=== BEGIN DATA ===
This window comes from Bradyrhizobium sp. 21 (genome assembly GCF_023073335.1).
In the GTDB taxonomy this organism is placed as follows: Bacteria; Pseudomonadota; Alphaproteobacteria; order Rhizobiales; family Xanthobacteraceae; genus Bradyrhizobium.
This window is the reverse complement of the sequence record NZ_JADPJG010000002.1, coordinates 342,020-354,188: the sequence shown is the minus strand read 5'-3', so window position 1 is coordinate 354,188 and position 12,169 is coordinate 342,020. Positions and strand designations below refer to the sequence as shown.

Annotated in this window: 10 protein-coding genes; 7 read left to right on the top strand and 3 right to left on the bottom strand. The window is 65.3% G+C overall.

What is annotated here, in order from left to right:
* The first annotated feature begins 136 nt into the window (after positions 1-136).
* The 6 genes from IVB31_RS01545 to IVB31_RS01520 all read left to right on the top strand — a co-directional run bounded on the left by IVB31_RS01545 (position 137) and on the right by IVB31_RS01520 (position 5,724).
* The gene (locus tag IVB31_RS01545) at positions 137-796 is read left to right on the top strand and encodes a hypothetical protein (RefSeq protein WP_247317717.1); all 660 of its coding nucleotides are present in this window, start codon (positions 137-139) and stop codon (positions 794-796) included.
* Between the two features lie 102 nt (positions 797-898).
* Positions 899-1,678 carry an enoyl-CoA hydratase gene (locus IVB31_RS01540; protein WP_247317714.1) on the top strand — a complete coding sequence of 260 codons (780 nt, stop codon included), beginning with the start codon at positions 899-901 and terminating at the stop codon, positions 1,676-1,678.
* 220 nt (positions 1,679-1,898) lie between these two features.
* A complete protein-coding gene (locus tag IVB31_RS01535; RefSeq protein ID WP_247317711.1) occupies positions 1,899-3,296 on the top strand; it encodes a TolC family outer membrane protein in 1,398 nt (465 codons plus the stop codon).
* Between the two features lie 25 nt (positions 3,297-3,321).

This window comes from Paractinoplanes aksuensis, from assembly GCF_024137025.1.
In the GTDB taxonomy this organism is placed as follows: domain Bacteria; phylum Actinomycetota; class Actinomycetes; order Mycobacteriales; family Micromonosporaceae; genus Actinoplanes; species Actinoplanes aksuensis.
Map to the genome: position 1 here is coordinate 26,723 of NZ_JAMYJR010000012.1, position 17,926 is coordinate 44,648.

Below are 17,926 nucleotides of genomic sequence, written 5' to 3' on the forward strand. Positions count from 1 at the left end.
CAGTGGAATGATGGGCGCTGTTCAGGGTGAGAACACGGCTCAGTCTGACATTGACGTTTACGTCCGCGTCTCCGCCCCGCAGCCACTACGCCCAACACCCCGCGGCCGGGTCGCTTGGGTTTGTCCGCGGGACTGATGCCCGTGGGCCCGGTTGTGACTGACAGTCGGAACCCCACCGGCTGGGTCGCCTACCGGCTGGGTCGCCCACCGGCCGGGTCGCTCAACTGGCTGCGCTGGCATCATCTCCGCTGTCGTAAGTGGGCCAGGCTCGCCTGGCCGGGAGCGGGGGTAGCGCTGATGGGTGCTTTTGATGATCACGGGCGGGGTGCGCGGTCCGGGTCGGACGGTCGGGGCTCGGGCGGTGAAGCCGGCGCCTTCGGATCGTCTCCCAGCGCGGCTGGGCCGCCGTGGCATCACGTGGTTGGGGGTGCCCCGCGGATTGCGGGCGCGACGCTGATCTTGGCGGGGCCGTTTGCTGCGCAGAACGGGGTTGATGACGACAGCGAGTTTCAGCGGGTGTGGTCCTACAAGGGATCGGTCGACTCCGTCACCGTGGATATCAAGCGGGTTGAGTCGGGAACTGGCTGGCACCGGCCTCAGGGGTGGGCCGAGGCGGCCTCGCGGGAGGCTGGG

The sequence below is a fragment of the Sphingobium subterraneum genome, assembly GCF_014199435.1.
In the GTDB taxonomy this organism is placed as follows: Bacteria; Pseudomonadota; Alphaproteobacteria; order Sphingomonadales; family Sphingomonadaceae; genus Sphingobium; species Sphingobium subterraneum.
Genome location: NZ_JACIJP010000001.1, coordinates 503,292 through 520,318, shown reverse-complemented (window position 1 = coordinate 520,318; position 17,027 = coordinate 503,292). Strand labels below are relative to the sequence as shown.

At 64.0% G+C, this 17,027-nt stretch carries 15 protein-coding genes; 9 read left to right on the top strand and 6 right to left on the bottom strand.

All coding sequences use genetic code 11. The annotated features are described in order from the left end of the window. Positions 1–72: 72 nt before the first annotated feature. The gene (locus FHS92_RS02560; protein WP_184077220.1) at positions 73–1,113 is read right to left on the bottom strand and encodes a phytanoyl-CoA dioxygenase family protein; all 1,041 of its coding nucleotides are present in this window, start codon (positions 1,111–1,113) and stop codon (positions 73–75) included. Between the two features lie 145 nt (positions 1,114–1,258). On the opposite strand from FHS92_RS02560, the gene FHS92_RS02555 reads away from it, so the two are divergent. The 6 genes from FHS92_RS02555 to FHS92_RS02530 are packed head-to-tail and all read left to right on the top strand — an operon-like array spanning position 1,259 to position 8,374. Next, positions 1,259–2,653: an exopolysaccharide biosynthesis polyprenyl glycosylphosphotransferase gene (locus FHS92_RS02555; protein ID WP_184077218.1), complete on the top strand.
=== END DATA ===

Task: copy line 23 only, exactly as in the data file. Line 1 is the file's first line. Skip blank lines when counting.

All coding sequences use genetic code 11. The annotated features are described in order from the left end of the window. Positions 1–72: 72 nt before the first annotated feature. The gene (locus FHS92_RS02560; protein WP_184077220.1) at positions 73–1,113 is read right to left on the bottom strand and encodes a phytanoyl-CoA dioxygenase family protein; all 1,041 of its coding nucleotides are present in this window, start codon (positions 1,111–1,113) and stop codon (positions 73–75) included. Between the two features lie 145 nt (positions 1,114–1,258). On the opposite strand from FHS92_RS02560, the gene FHS92_RS02555 reads away from it, so the two are divergent. The 6 genes from FHS92_RS02555 to FHS92_RS02530 are packed head-to-tail and all read left to right on the top strand — an operon-like array spanning position 1,259 to position 8,374. Next, positions 1,259–2,653: an exopolysaccharide biosynthesis polyprenyl glycosylphosphotransferase gene (locus FHS92_RS02555; protein ID WP_184077218.1), complete on the top strand.